Principles of Plant Arrangement
MANY flower gardens are merely planted left to grow in their own way. The results are often passable, and occasionally good for brief periods, but they could be much better if more thought were given to plant arrangement. This should not be difficult for most people, especially flower garden club members, since they so competently apply the principles of design to their flower arrangements.
The two kinds of design, plant arrangement in the garden and flower arrangement in a container, are closely related, yet skilled arrangers often fail to develop the possibilities for charm and beauty in their gardens. Actually it is only the application which differs.
These principles are not new nor the result of one man's thinking. They are the residuum of centuries of conscious study and application. They apply to all art forms and cannot be disregarded. Sometimes we confuse principles with rules. Rules are the outline of methods for carrying out principles. Rules are many and various. Principles are few and constant.
As a beginning designer, you must solve your problems by the use of certain rules which you accept and follow. As you become experienced, you may develop different rules to guide you to successful solutions, but at first you should be exact in applying the old rules. Later, with experience, you can be more casual.
The principles of design apply over and over again in gardening. They apply equally to the pattern of the garden, to the general planting, and to the incidental planting. They are essential to the development of color schemes and to succession of bloom.
In discussions on art the word composition is frequently used. What exactly does it mean? Simply the orderly arrangement of parts into a pleasing whole. It is as simple as that. Two things only are essential—that the parts be arranged in an orderly manner, and that the result please. The second follows from the first since the cultivated mind reacts favorably to order, unfavorably to confusion.
Through the ages artists have attempted to devise a formula for producing this pleasant order called composition. They have evolved principles, which operate universally— segregation, unity, balance, and accent. There are many ways of putting these into practice. Mass, line, repetition, texture, sequence, rhythm, color, and variety are keys to the methods, and these methods are familiar enough, if you have been concerned with any of the arts, including flower arrangement. All you have to do, then, is to apply them to your garden.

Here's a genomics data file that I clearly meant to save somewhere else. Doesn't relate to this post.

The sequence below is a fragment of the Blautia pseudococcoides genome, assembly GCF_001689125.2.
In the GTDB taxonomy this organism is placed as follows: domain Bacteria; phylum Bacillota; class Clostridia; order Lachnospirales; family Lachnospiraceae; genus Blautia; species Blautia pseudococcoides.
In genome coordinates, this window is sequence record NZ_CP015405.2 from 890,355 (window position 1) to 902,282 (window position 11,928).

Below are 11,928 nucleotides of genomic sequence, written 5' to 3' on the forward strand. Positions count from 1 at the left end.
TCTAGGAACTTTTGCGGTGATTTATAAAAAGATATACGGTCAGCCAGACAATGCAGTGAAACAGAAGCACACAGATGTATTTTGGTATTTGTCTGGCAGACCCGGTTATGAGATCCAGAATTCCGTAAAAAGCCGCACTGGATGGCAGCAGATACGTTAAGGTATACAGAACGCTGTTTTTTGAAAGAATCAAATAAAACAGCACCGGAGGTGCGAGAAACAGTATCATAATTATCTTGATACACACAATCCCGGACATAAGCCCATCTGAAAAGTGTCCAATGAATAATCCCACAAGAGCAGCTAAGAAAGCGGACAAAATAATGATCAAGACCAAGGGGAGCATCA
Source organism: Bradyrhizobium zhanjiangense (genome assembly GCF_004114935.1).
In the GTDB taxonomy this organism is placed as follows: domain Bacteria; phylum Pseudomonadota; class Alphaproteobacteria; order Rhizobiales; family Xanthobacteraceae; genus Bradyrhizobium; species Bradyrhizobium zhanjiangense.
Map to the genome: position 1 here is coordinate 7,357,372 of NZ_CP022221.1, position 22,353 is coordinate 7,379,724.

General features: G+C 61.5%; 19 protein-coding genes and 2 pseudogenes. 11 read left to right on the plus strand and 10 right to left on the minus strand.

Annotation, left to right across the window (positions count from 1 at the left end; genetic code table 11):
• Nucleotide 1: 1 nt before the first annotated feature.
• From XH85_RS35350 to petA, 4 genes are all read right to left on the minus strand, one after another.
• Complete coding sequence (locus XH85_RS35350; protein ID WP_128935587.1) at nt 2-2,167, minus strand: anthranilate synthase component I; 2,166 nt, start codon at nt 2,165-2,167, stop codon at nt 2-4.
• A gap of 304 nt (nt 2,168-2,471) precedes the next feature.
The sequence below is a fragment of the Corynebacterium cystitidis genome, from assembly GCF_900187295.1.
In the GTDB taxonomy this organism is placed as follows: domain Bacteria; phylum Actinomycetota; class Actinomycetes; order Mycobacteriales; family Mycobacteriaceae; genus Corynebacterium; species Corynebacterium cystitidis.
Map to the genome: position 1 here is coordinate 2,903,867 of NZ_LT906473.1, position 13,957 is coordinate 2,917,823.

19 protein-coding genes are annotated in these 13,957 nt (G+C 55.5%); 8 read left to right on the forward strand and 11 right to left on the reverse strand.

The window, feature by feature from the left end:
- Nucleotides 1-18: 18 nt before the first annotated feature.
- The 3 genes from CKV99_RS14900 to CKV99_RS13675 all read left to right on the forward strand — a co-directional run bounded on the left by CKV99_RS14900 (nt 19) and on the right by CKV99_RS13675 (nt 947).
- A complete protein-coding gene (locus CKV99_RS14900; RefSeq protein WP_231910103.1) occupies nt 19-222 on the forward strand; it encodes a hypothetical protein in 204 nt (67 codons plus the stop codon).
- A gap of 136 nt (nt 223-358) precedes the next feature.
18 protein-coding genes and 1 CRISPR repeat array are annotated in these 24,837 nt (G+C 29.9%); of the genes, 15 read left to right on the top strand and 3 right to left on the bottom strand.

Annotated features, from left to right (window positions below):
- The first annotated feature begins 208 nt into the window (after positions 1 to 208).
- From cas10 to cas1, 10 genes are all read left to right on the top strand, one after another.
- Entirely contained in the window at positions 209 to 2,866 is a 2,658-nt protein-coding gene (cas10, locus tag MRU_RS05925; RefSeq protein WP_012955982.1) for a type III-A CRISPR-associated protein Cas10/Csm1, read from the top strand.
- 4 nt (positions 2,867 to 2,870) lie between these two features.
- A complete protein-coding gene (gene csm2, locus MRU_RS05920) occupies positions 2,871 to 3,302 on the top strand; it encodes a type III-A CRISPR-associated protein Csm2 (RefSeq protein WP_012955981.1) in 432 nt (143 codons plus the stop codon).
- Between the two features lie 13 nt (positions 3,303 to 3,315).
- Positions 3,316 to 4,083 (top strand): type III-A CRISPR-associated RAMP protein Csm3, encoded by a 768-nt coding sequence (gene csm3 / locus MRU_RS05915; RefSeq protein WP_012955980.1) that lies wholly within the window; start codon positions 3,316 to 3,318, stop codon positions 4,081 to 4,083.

- Segregation - Segregation, in gardening, serves the same purpose as a frame for a painting, or a pedestal for a statue. It sets apart and at the same time holds together the composition within.
- Unity - In the garden pattern all parts of the design, path, bed, or border, must be interrelated. The whole must hang together. Anything extraneous detracts from the quiet satisfaction of a unified scheme.
- Balance - In American gardens we tend to rely on formal balance because most of our garden sites are level, or nearly so, and boundaries are made up of straight lines and right angles.
- Accent - Always remember that an accent is in reality an exclamation point, and use it that way. Place accents so as to create interest through contrast in form, foliage, or color.
- Sequence and Rhythm - These principles are employed to create a feeling of logical follow-through, a leading up to the climax of the garden. They produce interest throughout the entire scheme.
- The Garden Climax - Towards this point everything else leads, the garden paths, the beds, and the planting in them. Here are placed the most effective groups, the best plants, the richest compositions. All clearly say, This is it!
- Principles of Plant Arrangement - The two kinds of design, plant arrangement in the garden and flower arrangement in a container, are closely related, yet skilled arrangers often fail to develop the possibilities for charm and beauty in their gardens. Actually it is only the application which differs.
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